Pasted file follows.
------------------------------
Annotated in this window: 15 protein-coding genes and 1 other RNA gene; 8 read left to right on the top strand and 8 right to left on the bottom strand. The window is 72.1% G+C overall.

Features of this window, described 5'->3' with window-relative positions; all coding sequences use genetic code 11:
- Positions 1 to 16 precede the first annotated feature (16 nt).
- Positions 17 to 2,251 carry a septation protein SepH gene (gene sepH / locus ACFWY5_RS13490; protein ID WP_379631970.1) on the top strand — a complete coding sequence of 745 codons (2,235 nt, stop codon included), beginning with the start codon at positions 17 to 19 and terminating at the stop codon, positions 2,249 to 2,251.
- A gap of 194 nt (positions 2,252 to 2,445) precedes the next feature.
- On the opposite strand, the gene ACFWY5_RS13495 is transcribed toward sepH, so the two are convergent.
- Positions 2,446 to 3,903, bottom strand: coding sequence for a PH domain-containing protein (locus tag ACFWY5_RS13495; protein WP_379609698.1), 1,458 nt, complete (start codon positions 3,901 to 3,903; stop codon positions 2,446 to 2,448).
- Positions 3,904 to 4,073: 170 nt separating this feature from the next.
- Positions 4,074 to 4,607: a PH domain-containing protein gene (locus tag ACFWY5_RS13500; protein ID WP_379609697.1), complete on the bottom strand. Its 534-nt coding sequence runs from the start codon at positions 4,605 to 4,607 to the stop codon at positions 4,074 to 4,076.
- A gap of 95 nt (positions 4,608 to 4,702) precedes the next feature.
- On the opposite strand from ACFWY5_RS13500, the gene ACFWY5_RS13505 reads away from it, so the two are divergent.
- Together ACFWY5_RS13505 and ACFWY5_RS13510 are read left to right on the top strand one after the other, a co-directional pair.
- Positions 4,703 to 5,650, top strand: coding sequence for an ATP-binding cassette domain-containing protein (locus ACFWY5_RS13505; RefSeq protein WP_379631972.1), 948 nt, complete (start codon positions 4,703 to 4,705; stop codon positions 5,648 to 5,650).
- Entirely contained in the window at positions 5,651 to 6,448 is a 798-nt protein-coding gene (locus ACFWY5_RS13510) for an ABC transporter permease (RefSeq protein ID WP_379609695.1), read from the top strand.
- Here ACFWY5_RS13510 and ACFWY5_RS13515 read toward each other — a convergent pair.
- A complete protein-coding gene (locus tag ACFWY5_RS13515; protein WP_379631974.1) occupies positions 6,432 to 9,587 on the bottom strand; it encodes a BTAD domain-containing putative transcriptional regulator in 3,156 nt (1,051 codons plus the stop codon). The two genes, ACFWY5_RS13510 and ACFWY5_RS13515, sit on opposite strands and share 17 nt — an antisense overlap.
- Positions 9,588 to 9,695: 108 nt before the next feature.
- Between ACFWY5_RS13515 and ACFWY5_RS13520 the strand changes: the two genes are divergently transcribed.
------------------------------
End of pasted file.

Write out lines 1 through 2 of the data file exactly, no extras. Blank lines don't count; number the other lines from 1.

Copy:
Annotated in this window: 15 protein-coding genes and 1 other RNA gene; 8 read left to right on the top strand and 8 right to left on the bottom strand. The window is 72.1% G+C overall.

Features of this window, described 5'->3' with window-relative positions; all coding sequences use genetic code 11: